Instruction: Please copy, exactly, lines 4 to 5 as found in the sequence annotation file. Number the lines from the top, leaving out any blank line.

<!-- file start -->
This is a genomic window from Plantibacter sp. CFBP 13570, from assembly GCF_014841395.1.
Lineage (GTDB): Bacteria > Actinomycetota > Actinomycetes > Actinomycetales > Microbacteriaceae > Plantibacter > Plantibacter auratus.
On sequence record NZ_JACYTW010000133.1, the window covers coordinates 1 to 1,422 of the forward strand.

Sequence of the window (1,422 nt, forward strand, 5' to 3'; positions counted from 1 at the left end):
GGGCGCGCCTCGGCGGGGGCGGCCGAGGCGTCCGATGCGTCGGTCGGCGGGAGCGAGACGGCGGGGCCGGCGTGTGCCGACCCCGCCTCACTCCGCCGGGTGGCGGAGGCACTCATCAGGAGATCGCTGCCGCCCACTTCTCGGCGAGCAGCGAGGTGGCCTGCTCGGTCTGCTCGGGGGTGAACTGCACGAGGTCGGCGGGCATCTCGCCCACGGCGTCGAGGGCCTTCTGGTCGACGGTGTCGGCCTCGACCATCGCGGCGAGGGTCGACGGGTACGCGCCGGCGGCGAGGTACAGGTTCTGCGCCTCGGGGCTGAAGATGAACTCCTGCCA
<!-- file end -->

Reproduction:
Sequence of the window (1,422 nt, forward strand, 5' to 3'; positions counted from 1 at the left end):
GGGCGCGCCTCGGCGGGGGCGGCCGAGGCGTCCGATGCGTCGGTCGGCGGGAGCGAGACGGCGGGGCCGGCGTGTGCCGACCCCGCCTCACTCCGCCGGGTGGCGGAGGCACTCATCAGGAGATCGCTGCCGCCCACTTCTCGGCGAGCAGCGAGGTGGCCTGCTCGGTCTGCTCGGGGGTGAACTGCACGAGGTCGGCGGGCATCTCGCCCACGGCGTCGAGGGCCTTCTGGTCGACGGTGTCGGCCTCGACCATCGCGGCGAGGGTCGACGGGTACGCGCCGGCGGCGAGGTACAGGTTCTGCGCCTCGGGGCTGAAGATGAACTCCTGCCA